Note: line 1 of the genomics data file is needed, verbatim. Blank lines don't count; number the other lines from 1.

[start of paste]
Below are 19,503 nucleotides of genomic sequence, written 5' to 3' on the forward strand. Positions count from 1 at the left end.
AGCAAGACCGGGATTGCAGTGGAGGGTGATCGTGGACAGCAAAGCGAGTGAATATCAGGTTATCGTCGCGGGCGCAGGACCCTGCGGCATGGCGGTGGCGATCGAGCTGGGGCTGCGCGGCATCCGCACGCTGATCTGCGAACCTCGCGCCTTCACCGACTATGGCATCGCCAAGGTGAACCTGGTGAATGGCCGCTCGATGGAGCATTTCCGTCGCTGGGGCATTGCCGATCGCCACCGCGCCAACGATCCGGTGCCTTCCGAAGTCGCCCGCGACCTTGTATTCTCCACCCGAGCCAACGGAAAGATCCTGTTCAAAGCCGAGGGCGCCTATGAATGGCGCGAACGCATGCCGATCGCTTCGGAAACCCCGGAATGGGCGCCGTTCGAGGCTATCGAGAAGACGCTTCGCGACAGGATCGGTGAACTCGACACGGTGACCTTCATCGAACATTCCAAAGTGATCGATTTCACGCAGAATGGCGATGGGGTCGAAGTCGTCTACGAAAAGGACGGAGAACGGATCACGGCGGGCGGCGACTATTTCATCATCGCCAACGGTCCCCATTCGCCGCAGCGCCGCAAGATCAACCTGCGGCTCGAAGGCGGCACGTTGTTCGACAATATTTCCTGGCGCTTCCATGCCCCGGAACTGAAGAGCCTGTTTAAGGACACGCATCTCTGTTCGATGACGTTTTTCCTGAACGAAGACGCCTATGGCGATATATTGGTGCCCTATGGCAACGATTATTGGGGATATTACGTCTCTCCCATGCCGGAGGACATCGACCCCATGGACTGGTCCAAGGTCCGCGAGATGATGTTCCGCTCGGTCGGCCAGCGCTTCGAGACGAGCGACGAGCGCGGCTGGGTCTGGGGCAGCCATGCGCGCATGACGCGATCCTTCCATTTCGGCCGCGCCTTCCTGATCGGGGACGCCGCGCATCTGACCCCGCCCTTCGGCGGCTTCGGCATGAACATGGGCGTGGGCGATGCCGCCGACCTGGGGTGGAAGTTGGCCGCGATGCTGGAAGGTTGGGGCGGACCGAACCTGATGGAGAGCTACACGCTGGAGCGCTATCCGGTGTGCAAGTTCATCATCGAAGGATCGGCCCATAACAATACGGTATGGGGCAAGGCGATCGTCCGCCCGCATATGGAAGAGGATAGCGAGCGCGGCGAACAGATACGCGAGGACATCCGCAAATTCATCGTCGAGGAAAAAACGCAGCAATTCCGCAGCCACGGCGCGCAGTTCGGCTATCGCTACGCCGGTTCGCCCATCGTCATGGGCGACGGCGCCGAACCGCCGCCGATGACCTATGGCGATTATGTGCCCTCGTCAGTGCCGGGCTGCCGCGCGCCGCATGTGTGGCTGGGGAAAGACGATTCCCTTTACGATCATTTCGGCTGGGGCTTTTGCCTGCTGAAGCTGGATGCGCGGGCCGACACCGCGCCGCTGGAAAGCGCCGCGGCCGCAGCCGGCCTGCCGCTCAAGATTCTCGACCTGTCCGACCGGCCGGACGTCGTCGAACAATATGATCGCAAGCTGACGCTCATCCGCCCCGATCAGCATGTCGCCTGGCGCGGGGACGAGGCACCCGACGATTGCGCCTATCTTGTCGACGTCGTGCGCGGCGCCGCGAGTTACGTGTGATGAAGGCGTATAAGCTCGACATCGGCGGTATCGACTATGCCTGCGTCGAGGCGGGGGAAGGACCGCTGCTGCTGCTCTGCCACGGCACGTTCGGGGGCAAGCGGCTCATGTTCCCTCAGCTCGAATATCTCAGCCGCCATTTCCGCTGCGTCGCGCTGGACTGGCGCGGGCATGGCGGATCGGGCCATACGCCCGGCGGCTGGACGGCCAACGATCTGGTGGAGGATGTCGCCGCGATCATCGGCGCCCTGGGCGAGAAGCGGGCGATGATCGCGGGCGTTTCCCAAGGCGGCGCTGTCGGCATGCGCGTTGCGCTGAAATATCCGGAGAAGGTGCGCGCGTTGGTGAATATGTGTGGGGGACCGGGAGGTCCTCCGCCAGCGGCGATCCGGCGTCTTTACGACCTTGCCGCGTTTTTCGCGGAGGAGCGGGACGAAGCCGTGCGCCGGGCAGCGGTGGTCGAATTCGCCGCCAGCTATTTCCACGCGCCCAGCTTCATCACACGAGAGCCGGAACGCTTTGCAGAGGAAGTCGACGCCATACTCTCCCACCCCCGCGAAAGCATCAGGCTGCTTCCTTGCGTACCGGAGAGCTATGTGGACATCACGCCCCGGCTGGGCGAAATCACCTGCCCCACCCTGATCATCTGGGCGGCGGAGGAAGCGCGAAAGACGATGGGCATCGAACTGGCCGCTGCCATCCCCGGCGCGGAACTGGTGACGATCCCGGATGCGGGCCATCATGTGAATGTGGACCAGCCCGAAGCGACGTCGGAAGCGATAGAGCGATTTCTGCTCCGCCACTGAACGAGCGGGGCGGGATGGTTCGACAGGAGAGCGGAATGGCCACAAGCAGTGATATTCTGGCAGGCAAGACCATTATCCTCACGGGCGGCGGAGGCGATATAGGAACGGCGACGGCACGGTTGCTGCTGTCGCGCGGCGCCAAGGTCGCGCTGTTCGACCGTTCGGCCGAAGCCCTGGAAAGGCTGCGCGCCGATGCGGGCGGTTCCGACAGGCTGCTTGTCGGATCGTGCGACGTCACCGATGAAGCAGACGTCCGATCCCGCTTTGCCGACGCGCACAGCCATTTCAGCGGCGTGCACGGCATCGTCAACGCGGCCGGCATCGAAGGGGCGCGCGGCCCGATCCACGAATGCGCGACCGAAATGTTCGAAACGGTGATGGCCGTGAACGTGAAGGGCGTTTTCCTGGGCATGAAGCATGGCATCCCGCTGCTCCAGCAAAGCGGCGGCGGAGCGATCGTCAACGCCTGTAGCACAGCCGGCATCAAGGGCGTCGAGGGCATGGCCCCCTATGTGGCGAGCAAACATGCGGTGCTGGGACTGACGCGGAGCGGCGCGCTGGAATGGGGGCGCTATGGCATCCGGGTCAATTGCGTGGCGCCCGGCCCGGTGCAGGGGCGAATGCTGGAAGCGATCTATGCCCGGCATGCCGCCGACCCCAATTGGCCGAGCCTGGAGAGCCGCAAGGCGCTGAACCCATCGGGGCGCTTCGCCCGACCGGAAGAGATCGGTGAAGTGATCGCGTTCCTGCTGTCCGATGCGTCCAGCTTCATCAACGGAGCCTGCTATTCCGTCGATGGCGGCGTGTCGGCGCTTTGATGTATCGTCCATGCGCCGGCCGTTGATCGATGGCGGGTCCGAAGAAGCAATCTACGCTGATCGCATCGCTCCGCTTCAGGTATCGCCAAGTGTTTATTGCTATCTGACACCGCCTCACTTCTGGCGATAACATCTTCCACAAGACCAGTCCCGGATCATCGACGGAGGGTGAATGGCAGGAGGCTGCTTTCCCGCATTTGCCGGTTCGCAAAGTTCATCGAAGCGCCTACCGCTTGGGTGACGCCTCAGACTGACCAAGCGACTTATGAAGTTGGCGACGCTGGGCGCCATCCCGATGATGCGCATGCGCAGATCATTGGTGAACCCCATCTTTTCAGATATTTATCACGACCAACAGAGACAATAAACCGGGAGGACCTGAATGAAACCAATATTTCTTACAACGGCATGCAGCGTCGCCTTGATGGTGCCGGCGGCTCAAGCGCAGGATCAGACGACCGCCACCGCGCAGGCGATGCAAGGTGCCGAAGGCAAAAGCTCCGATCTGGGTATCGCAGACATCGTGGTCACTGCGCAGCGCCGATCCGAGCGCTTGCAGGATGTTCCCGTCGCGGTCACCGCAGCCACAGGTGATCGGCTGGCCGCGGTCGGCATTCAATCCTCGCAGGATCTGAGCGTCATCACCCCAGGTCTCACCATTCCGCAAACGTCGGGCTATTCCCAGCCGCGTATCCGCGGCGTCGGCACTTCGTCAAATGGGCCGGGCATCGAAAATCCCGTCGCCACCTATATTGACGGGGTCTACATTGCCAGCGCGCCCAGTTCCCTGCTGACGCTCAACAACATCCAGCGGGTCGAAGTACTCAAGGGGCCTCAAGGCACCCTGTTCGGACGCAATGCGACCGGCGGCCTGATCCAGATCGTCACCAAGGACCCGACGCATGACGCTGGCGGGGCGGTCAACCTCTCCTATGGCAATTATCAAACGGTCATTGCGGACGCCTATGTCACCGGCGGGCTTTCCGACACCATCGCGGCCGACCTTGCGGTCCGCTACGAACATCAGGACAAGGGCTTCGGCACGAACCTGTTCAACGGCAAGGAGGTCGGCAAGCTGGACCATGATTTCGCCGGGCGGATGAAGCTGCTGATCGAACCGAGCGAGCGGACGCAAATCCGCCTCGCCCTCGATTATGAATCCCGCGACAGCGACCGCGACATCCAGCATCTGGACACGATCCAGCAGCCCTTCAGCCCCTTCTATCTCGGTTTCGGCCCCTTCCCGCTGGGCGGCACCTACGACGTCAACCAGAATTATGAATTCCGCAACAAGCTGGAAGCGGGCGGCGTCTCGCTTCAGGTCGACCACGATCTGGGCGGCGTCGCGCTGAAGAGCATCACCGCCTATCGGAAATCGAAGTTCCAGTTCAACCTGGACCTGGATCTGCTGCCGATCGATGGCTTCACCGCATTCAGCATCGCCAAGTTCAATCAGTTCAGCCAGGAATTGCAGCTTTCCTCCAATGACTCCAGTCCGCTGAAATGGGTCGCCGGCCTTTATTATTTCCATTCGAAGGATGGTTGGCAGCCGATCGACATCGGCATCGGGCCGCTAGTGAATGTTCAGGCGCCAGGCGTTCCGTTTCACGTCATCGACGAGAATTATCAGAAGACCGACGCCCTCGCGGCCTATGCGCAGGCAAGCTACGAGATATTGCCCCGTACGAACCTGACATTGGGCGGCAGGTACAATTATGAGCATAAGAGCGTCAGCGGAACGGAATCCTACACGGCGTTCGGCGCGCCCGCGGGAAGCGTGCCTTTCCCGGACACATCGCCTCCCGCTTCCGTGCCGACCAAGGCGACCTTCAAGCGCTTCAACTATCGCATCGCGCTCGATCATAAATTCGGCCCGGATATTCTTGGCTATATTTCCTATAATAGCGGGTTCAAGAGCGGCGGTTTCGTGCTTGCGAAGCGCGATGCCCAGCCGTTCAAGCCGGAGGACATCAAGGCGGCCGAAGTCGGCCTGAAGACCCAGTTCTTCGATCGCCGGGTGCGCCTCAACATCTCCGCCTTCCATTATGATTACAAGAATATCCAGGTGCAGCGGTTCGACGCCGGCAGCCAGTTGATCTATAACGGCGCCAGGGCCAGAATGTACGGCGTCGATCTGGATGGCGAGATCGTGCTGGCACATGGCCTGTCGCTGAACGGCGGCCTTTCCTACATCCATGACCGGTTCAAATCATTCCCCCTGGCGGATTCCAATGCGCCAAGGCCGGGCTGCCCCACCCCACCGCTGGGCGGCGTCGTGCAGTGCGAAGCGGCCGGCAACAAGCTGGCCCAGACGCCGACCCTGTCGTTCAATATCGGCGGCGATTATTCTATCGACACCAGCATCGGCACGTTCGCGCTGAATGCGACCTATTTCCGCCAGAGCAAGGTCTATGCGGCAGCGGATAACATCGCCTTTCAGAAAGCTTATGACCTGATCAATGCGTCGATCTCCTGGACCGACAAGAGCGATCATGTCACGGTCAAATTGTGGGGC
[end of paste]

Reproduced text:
Below are 19,503 nucleotides of genomic sequence, written 5' to 3' on the forward strand. Positions count from 1 at the left end.